#Hashtag Hong Kong



    Listen to #Hashtag Hong Kong every Sunday morning at 8.15

    Focussing on issues affecting civil society, we'll hear from representatives of NGOs, associations, statutory bodies, and non-profit groups.

    (Sundays 8.15am - 8.25am)


    Hsu Siu-man, Executive Director, The Hong Kong Federation of Youth Groups

    Hsu Siu-man, Executive Director, The Hong Kong Federation of Youth Groups

    Hashtag# Hong Kong, Radio 3 RTHK
    I have been privileged to work with young people in Hong Kong for 27 years.  During this time, I have been witness to their strengths, their resilience, their joys and even their struggles and frustrations; fears and anxieties. 
    So, it is a bit worrying, that because of Hong Kong’s record low birth rate, the number of young people in our city is declining. According to the statistics released by the Census and Statistics Department in February this year , the population of young people aged between 20 and 34 stands at 1.23 million or 16.3 per cent of the population, as compared to the total population in 2014, it was declined around 20%.
    Yes, the government was enthused to announce in February this year that, for the first time since 2017, there was an uptick in births in 2023, with over 33,000 births recorded in the same year, a two per cent increase over 2022. But this is not the full picture.  
    The truth is that more and more couples are deciding not to have children, with reasons stated in a Family Planning Poll in 2023 as including, “fear of child-rearing responsibilities, society being unsuitable for children’s development and heavy financial burdens.”   Compounded by delays in young people getting married, along with a death rate above the number of births, and a high life expectancy rate, what this means is that we are looking into a future with an ageing, rather than a youthful, population.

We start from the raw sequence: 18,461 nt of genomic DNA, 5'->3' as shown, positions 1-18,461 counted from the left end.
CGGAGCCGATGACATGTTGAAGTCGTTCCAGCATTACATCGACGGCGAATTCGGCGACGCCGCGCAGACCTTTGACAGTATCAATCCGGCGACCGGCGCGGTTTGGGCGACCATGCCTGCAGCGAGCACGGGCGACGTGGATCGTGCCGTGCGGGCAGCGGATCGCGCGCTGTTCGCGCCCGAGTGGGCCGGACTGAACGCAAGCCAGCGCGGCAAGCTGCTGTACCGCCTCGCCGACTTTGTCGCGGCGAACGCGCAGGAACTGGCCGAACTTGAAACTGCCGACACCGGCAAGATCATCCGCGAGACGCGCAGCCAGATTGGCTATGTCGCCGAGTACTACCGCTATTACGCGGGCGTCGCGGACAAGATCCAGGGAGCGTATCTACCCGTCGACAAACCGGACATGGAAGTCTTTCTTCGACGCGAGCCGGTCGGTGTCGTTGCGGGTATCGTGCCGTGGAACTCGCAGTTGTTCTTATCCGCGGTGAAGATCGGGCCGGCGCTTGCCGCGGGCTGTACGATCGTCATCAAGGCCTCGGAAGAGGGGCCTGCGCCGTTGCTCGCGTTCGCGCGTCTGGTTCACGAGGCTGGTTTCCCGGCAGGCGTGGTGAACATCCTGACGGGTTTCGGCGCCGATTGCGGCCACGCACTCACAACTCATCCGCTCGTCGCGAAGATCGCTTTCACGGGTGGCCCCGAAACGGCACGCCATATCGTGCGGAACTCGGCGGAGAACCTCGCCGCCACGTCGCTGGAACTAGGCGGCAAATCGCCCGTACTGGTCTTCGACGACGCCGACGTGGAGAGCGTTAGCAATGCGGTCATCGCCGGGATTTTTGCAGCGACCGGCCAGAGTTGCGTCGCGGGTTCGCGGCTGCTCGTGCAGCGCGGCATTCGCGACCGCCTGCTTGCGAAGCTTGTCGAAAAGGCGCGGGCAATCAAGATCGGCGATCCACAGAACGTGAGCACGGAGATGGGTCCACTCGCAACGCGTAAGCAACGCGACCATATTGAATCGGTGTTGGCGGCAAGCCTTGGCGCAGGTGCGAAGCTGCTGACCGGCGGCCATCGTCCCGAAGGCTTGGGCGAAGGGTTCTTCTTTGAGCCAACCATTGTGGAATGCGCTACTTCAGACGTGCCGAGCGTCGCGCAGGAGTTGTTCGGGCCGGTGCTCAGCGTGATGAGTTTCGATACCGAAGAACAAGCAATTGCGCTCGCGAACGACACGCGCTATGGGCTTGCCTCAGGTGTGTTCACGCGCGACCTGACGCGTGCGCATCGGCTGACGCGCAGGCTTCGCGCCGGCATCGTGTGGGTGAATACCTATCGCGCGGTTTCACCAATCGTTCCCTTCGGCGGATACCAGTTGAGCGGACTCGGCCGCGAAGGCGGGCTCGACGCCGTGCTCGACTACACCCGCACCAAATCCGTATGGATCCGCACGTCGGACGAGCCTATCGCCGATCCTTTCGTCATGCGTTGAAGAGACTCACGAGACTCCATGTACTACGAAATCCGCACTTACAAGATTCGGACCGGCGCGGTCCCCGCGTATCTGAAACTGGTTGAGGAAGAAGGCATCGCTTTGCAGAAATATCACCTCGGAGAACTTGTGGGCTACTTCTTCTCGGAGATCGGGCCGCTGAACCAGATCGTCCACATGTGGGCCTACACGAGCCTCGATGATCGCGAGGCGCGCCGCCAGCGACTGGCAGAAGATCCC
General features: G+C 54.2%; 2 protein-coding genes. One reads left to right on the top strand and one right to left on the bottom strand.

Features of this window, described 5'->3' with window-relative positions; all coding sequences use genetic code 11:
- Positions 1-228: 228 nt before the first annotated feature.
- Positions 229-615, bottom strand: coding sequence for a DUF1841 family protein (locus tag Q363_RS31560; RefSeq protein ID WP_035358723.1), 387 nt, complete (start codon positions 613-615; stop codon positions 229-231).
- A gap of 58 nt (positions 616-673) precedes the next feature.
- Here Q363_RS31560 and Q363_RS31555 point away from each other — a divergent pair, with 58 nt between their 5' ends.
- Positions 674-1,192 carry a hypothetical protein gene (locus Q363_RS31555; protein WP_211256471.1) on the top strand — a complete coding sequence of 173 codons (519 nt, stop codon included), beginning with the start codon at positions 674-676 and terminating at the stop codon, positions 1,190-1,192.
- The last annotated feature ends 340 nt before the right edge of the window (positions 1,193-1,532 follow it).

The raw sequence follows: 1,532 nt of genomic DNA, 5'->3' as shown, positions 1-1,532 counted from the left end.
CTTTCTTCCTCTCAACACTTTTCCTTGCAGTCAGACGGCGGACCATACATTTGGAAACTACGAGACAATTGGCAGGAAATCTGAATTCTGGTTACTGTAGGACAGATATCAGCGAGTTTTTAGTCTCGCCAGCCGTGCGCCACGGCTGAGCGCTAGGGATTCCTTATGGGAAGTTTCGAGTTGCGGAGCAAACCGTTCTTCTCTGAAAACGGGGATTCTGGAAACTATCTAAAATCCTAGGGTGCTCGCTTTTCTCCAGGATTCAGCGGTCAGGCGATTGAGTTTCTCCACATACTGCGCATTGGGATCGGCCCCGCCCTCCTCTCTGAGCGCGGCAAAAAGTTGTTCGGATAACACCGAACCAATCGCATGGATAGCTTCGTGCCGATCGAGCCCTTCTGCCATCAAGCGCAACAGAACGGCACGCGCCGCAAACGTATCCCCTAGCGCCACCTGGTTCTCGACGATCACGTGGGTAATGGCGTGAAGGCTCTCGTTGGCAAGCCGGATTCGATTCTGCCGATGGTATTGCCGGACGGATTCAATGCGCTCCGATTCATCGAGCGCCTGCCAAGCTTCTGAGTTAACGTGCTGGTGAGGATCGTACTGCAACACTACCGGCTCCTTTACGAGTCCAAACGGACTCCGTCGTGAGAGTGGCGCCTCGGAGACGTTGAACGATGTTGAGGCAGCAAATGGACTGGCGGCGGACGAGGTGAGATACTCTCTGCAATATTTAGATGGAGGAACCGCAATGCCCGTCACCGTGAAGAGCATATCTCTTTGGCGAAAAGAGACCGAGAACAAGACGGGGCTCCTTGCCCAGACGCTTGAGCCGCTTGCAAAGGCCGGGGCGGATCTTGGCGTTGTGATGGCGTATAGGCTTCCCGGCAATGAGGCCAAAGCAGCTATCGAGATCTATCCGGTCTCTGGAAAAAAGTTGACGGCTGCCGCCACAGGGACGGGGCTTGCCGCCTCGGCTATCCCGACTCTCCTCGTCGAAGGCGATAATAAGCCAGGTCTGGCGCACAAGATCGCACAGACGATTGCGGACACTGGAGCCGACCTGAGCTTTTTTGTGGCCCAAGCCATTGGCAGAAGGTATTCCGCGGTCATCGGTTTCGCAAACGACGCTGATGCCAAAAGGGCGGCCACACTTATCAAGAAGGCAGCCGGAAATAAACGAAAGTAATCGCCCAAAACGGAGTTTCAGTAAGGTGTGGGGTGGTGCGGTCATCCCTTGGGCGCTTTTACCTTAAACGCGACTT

I know that this is a phenomenon not unique to Hong Kong. And I do applaud all the measures laid out by the Chief Executive in his last Policy Address to tackle the city’s record low birth rates, including cash handouts and easier access to subsidised housing for families with children. 
    But what does the falling birth rate – in real terms – mean for the future of Hong Kong?
    Working with The Hong Kong Federation of Youth Groups, the city’s largest youth service organisation, my primary concern is how we might address what this challenge represents for Hong Kong.
    We know that young people are incredibly talented and innovative and have contributed to the city’s growth. 
    We know they are technologically advanced to seek pioneering solutions to social problems and have started businesses and become social entrepreneurs.
    We know they are talented in the arts and sports. 
    We know that they are socially aware as they take the lead in environmental sustainability and climate change.
    We know that despite mental and emotional challenges, they did not give up.